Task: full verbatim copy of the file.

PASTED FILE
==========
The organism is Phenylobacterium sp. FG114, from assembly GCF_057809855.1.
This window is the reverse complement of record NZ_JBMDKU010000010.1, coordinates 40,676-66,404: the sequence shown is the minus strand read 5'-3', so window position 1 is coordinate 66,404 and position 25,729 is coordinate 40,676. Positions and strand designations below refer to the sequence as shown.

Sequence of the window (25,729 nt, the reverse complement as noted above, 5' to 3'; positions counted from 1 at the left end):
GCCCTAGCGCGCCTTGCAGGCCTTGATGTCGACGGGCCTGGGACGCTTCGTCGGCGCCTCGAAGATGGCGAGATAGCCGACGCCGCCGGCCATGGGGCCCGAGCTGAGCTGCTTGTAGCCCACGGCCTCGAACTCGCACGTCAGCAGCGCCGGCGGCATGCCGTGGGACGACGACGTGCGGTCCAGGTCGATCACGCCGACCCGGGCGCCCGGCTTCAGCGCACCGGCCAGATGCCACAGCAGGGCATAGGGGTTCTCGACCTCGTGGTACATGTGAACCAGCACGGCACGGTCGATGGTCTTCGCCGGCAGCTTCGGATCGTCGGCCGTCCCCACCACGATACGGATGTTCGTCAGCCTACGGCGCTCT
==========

The organism is Phenylobacterium sp. FG114, from assembly GCF_057809855.1.
This window is the reverse complement of record NZ_JBMDKU010000010.1, coordinates 40,676-66,404: the sequence shown is the minus strand read 5'-3', so window position 1 is coordinate 66,404 and position 25,729 is coordinate 40,676. Positions and strand designations below refer to the sequence as shown.

Sequence of the window (25,729 nt, the reverse complement as noted above, 5' to 3'; positions counted from 1 at the left end):
GCCCTAGCGCGCCTTGCAGGCCTTGATGTCGACGGGCCTGGGACGCTTCGTCGGCGCCTCGAAGATGGCGAGATAGCCGACGCCGCCGGCCATGGGGCCCGAGCTGAGCTGCTTGTAGCCCACGGCCTCGAACTCGCACGTCAGCAGCGCCGGCGGCATGCCGTGGGACGACGACGTGCGGTCCAGGTCGATCACGCCGACCCGGGCGCCCGGCTTCAGCGCACCGGCCAGATGCCACAGCAGGGCATAGGGGTTCTCGACCTCGTGGTACATGTGAACCAGCACGGCACGGTCGATGGTCTTCGCCGGCAGCTTCGGATCGTCGGCCGTCCCCACCACGATACGGATGTTCGTCAGCCTACGGCGCTCT